How to Wire a Single Phase 220 Volt Motor

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Things You'll Need

  • Electrical multi-meter

  • Basic electrician’s tools

Central air conditioner motors may have single-phase 220-volt motors.

Most single-phase 220-volt alternating current (AC) motors are used for residential applications in well-water pumping or air-conditioning applications. Single-phase 220-volt AC motors are really two-phase 240-volt motors, especially when compared to three-phase 208-volt motors and single-phase 120-volt motors. This is because the motor's single phase actually operates on the difference between the two 120-volt phases that comprise the residential 240-volt input. Wiring a single-phase 220-volt motor is straightforward.

Step 1

Smaller industrial motors than these are usually single-phase 220-volt.

Turn off the power at the breaker that supplies the local blind (blank flat cover) electrical box with the feed that will supply your motor. The cable coming into this local box will have both of the 120-volt (opposite) phases, one with black and one with red insulation, common, with white insulation, and a green ground wire (which might also be a bare copper conductor). Your single-phase motor is going to run on the 240-volt difference between the black and the red wires and will ignore the white wire.

Step 2

Install a double-pole single-throw motor switch into the blind box. If the box is not large enough, mount a double box right next to it and install the switch in it instead. Then just route the Nomex cable into the larger box and connect the black and the red wires (or the two "hot" wires – one from each phase, respectively to the two bottom terminals of the switch. This will put power to the base of each of the two switching poles in the switch.

Step 3

Wiring 220-volt boxes and motors is serious business.

Connect the two top terminals on the switch to the L1 and L2 connections in the motor's electrical enclosure. Each of the two top terminals represents one of the opposite poles of the 220-volt power circuit, as do the two bottom terminals. When the switch is turned on, one phase on the bottom left terminal will be connected to the top left terminal, and the other phase, on the bottom right terminal will be connected to the top right terminal. Thus the one switch, with two poles differing by 240-volts, will make or break both hot lines to the motor circuit, depending on whether the switch is in the on or off positions, respectively.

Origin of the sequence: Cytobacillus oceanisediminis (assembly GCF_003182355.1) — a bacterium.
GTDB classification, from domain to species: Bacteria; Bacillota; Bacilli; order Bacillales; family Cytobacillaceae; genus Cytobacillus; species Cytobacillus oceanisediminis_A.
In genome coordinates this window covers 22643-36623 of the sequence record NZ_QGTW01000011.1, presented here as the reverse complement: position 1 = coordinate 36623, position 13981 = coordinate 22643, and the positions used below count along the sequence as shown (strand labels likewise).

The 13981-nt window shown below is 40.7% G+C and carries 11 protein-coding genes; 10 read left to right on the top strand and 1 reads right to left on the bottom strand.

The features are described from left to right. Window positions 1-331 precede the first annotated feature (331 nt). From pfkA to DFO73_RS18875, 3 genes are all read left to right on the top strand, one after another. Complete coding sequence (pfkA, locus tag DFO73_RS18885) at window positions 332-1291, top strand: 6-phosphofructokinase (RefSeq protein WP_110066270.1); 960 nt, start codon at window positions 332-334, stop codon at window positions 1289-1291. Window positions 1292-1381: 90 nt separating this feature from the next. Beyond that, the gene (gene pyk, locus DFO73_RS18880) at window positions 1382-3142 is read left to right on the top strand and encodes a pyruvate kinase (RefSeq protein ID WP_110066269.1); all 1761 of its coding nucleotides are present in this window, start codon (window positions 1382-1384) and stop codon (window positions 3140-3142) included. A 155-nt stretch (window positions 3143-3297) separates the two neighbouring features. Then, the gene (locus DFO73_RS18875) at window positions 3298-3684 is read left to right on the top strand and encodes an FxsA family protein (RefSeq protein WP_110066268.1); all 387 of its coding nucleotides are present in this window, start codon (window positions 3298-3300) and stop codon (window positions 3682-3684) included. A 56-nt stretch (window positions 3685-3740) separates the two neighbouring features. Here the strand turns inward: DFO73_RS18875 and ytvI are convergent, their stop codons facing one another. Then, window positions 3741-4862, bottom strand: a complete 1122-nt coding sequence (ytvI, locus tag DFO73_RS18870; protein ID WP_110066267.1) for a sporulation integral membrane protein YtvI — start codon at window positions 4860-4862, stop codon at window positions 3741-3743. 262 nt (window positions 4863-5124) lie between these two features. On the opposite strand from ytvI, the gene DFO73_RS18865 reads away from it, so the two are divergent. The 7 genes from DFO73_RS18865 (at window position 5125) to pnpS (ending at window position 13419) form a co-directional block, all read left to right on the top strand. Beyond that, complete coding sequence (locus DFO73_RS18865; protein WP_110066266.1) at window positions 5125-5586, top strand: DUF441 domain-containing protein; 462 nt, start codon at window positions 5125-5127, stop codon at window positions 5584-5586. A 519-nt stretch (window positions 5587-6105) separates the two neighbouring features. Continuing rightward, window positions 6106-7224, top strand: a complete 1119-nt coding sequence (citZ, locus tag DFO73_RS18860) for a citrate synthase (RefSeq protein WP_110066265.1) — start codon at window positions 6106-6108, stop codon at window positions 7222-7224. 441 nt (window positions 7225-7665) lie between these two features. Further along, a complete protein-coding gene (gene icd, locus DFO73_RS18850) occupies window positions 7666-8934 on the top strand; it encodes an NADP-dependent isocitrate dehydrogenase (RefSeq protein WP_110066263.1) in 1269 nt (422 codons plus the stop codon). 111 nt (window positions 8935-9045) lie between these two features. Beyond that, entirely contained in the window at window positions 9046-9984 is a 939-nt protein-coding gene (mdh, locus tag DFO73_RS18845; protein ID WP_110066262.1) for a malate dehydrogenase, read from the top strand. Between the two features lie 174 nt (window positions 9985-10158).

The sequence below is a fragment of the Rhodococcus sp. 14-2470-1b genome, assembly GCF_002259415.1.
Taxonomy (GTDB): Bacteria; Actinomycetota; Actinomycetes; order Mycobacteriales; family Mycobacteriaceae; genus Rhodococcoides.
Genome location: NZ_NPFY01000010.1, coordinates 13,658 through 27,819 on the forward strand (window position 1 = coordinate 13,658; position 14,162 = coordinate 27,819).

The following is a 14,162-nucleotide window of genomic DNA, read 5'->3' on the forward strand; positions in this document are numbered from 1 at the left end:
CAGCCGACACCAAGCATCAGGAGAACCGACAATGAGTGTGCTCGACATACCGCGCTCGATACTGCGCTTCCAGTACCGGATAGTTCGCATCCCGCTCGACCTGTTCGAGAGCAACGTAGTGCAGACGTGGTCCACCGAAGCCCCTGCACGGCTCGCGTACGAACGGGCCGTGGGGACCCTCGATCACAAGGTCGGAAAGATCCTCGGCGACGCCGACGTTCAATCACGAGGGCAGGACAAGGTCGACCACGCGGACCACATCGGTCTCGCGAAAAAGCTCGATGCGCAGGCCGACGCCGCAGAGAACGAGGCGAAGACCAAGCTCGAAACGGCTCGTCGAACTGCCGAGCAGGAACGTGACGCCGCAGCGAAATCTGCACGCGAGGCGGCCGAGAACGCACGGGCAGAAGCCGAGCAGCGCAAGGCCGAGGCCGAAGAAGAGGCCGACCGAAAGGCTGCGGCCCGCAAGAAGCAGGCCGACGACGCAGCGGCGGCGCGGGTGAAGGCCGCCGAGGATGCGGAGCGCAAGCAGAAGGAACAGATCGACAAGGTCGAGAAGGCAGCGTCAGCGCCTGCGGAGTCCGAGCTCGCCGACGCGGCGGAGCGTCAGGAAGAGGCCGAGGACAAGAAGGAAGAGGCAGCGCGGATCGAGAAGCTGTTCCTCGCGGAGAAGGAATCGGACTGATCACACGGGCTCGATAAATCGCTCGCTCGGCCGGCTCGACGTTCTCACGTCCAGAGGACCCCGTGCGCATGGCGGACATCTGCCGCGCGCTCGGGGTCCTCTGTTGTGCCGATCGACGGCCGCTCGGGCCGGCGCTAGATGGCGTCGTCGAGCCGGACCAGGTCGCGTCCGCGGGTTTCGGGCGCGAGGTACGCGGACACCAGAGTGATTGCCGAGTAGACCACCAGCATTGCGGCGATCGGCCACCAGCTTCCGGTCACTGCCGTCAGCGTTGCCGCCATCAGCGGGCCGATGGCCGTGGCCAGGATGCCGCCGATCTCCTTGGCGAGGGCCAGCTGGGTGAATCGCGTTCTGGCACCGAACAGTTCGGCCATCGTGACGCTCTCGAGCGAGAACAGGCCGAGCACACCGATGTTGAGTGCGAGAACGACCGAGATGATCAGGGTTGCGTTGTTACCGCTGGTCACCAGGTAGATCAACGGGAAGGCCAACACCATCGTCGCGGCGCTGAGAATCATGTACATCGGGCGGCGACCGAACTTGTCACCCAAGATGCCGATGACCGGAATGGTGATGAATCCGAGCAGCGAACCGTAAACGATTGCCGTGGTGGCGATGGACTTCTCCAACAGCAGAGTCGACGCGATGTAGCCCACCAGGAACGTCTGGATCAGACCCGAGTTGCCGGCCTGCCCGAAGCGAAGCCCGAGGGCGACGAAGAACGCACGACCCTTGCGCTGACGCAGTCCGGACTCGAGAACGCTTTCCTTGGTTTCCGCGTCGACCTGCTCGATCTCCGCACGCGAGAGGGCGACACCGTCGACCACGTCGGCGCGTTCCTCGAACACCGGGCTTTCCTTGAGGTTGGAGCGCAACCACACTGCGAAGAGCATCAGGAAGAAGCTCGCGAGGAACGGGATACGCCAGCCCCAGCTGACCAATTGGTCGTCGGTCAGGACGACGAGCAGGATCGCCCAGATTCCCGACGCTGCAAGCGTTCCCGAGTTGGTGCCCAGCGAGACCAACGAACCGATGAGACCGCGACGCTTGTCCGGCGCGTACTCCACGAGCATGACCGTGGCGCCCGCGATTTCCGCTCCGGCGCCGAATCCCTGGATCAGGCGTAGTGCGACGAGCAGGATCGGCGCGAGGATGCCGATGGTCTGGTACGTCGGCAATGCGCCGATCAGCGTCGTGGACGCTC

Step 4

Connect the green ground wire between the top and bottom green ground terminals on the switch to the motor ground and the power ground in the supply box respectively.

Step 5

Interpose the starter control box for separately housed capacitor start motors. In this case, take the L1 and L2 220-volt hot lines and the ground to their respective L1 and L2- labeled terminals in the starter control box. Then connect the black and yellow main motor leads in the control box to the corresponding black and yellow leads at the motor. Also connect the red start lead from its terminal in the control box to the red lead in the motor. Finally, run the green ground lead from the control box to the motor as well, and land it on the motor's ground terminal.

Step 6

Insulated tools are imperative to safe electrical work of any type.

Recheck the circuitry according to these instructions and tighten the terminals. Power up the circuit by switching on the breaker at the main breaker box and turning on the motor at the double-throw, single-pole motor switch you installed.


Install a separate breaker for this project, if there is none there, and make sure it is switched off before starting to wire the system.


Mistakes with 220-volt wiring, even inadvertent ones, can be instantly fatal. Electrical power at this level is also capable of causing serious injury and extensive property damage. This project should not be attempted by anyone who is not completely familiar with 240-volt multiple-phase domestic electrical wiring practice, all of its terminology, and the use of agency-approved tools and equipment. Any questions regarding the above procedure should immediately be referred to an electrical professional.
Check into local codes for specific requirements for conduits and cables for outdoor wiring, or 240-volt cabling inside the residence.
Always wear protective eye wear for all home projects.

references & resources

Pauline Gill

Pauline Gill is a retired teacher with more than 25 years of experience teaching English to high school students. She holds a bachelor's degree in language arts and a Master of Education degree. Gill is also an award-winning fiction author.